Shortly before my husband and I were married, my then-fiance entered what I like to call his "kitchen appliance-gathering phase." In spare moments between law school papers, he would comb the Internet for the greatest in kitchen accessories. He repeatedly mentioned something called a "food dehydrator," which, in my pre-nutrition days, seemed superfluous in a home kitchen.
Who wants to make space food, anyway?
Fast forward to his birthday. He tore the wrapping paper from my gift to reveal: a food dehydrator! At that moment, he said, he knew I was the one for him. To break in his new dehydrator, he didn't make beef jerky or fruit leather or any of the foods he had talked about for months. Instead, he made coconut almond macaroons for his future wife. And that's how I knew he was the one for me.
Since then, we've dried chili peppers, figs, tomatoes, meats and more in our dehydrator. We enjoy homegrown fresh produce in the summer and dried or frozen in the winter. While our need is less, we follow those who for centuries used dehydration as a way to preserve an abundance of food against lean times.
What about nutrition? The fiber, mineral and calorie content of dried food remains the same, although calorie density will increase with the removal of water. Moderate loss of B-vitamins may occur during drying. A few simple techniques can help maintain nutritional value: blanching vegetables before drying preserves vitamin A; while decreasing temperature over the course of drying will help maintain vitamin C content in produce.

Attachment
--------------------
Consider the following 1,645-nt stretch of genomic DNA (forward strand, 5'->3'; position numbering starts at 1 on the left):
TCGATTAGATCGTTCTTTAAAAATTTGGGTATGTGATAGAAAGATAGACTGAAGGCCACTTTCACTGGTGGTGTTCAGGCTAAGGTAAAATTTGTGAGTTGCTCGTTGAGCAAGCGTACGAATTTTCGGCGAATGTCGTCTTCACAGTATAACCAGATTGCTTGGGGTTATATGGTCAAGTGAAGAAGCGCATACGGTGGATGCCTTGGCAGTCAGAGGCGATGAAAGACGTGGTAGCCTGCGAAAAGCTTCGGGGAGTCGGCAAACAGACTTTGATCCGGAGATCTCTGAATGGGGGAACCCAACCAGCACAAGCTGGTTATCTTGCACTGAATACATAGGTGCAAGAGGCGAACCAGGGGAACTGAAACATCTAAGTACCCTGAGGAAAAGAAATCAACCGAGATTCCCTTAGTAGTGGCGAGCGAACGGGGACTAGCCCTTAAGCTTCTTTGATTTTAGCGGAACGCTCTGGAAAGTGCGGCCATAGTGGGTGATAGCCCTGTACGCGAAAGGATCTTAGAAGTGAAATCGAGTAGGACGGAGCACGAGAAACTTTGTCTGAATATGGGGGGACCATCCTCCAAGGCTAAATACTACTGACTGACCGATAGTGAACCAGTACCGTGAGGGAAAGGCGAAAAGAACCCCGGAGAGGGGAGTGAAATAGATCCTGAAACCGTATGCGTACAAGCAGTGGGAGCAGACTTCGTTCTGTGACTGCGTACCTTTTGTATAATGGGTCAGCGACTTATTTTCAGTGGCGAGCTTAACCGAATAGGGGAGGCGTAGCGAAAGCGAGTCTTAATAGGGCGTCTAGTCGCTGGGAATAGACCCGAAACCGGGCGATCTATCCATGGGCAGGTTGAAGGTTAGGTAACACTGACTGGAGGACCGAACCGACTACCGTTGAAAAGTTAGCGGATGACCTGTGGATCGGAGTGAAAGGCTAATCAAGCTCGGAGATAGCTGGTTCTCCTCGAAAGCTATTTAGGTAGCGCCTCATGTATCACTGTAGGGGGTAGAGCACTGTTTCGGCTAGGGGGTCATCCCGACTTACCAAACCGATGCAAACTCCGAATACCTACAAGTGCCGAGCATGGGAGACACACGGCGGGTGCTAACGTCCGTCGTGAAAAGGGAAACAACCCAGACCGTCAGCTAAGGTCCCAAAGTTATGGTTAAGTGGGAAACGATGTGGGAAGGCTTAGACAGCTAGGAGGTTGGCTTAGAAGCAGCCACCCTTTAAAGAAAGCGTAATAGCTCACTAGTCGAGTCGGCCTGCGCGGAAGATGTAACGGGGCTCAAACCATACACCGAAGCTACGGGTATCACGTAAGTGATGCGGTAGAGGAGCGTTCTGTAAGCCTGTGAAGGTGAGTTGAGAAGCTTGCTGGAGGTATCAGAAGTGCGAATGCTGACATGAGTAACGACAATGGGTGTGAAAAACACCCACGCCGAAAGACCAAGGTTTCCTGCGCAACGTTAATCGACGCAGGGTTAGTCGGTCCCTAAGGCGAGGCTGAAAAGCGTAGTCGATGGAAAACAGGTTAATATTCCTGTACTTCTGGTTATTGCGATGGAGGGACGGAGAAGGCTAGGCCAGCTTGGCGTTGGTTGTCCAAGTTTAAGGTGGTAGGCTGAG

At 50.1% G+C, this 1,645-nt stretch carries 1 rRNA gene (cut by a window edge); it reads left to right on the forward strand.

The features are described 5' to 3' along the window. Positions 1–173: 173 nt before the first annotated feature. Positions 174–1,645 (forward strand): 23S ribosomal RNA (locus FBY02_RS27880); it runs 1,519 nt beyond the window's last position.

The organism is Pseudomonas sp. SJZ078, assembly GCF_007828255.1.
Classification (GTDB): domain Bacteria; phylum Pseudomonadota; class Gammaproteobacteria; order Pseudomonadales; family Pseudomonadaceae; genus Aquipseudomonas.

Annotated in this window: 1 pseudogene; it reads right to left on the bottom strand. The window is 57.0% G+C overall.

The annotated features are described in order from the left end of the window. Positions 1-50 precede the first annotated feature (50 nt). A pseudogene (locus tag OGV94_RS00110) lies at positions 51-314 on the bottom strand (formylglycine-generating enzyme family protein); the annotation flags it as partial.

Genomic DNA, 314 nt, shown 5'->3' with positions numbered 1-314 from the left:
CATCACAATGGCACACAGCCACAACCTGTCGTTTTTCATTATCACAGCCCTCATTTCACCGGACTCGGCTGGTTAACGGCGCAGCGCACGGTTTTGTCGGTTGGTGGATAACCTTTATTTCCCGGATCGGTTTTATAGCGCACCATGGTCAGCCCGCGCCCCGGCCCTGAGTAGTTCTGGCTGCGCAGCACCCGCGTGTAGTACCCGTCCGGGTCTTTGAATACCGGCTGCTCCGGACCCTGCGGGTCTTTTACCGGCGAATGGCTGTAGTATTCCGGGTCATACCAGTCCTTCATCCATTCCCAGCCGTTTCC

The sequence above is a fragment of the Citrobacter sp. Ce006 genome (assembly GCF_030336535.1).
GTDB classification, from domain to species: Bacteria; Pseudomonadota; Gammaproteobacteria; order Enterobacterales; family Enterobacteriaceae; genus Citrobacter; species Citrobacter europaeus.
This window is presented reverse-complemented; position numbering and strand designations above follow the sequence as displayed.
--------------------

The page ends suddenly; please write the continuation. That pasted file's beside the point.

Macaroons are still my favorite food to make in our dehydrator. And so, I share this marriage of almond and coconut with you. If you don't have a dehydrator, you can use a conventional oven on its lowest setting. Prop open the oven door to allow moisture to escape and use a fan to circulate air if available.
Almond Coconut Macaroons
Recipe by Jessie Erwin, RD, LDN
Makes 50 macaroons
2 cups finely shredded (not long flakes) coconut
1 1/2 cups raw almond, ground in a food processor to a cornmeal texture, or almond flour
1/4 to 1/2 cup maple syrup (choose sweetness level)
1/4 cup coconut oil, melted
1 tsp. vanilla
1/4 tsp. salt
- Mix all the ingredients in a large bowl until combined.
- To shape macaroons, use a 1-inch diameter ice cream scoop, melon baller or clean hands to scoop about a tablespoon of the coconut mixture.
- Place on dehydrator, leaving at least two inches of space between macaroons.
- Stagger dehydrator trays to allow air circulation.
- Dehydrate at 145°F for 2 hours. Then, decrease temperature to 115°F and continue dehydrating for another 4 to 8 hours, depending on preferred dryness.
- Oven option: Bake at 195°F for 45 minutes.
- Store in a cool, dry place.